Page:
They might have remembered the days of Mickey Lolich and Denny McLain, if not those of Hank Greenberg and Ty Cobb. Or if they weren't inclined toward the soul of the game, they certainly could remember Aug. 18, 19 and 20.

"The fans here, uh, they're loud," Twins center fielder Kirby Puckett remembered. "They say some nice things out there in center field. Yeah, this is a real good place to bring your kids. I guess those people have their own way of expressing themselves."

Puckett remembers the evening a pair of flashlight batteries went whizzing past his head and the night a rum bottle came flying out of the bleachers.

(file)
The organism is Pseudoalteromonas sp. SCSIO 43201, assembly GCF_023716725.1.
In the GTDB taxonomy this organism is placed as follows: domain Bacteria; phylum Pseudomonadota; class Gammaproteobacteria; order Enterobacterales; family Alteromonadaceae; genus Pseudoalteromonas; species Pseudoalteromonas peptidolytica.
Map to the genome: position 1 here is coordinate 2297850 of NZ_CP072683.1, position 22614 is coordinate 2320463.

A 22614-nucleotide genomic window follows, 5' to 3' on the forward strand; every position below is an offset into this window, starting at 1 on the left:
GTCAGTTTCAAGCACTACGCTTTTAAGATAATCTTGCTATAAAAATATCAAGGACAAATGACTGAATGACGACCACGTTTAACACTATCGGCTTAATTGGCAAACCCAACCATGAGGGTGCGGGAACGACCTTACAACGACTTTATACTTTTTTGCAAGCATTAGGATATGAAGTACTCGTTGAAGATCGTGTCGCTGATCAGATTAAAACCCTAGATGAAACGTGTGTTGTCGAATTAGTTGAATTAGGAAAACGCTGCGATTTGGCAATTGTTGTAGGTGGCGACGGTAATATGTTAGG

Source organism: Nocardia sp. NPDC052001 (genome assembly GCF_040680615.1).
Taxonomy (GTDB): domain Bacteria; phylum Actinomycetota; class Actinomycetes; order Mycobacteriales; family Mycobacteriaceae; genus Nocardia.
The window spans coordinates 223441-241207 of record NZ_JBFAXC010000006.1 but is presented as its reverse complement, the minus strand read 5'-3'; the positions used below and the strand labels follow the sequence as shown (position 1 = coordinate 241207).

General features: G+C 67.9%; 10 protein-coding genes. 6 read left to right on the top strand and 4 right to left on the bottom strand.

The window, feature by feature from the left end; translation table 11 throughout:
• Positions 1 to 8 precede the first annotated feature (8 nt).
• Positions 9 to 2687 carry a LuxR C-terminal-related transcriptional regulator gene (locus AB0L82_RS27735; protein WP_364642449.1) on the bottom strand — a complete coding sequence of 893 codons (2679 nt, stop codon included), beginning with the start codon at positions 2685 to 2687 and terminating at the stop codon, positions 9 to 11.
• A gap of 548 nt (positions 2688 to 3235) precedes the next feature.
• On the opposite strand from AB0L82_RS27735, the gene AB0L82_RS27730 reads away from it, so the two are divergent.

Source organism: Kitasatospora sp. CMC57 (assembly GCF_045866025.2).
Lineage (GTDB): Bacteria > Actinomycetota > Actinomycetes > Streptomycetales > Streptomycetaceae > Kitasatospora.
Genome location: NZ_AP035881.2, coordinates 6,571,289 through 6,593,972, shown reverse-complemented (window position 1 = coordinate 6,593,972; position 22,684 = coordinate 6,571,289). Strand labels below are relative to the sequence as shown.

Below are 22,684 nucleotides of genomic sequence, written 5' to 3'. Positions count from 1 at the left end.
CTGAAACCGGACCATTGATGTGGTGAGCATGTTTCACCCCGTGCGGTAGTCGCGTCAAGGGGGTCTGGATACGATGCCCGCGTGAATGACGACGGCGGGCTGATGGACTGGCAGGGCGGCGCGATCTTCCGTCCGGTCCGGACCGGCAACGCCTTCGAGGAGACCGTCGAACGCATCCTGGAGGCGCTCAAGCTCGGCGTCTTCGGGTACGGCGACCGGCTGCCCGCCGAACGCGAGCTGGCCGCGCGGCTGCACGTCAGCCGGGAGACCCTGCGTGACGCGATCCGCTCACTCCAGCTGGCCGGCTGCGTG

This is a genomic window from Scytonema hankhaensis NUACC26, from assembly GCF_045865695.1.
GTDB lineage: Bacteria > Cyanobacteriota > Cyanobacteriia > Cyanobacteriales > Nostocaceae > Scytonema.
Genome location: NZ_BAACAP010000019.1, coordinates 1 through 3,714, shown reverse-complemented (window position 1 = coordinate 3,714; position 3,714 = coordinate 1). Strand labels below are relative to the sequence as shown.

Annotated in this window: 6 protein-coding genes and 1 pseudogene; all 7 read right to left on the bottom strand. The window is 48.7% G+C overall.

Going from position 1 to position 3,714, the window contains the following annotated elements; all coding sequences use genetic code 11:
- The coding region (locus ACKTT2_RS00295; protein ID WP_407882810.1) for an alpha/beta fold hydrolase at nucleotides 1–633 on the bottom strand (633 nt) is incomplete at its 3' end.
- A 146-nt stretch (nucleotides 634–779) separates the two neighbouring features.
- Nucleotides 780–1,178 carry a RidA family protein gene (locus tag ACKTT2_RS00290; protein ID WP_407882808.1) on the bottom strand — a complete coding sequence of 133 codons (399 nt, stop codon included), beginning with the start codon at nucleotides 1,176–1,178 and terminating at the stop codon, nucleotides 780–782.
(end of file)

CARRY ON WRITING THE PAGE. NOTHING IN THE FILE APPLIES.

"Our fans are loud in the Metrodome," he said, "but not like that."

The Twins might not like it here but have a chance to clinch their first pennant in 22 years. They came here after having played two near-pefect games in the Metrodome to take a 2-0 lead in the best-of-seven series.

They did it by beating the Tigers aces, Doyle Alexander and Jack Morris, and they did it with brilliant skill and efficiency, hitting .538 with runners in scoring position and stranding only six runners in two games.

They've also done it with relief pitching. Jeff Reardon closed out Wednesday's victory and Juan Berenguer Thursday's. Between them, they've pitched 3 2/3 shutout innings, striking out seven and allowing one hit and no earned runs. The Tigers are two for 11 with runners in scoring position. The middle of their lineup, Gibson and Alan Trammell, is two for 16.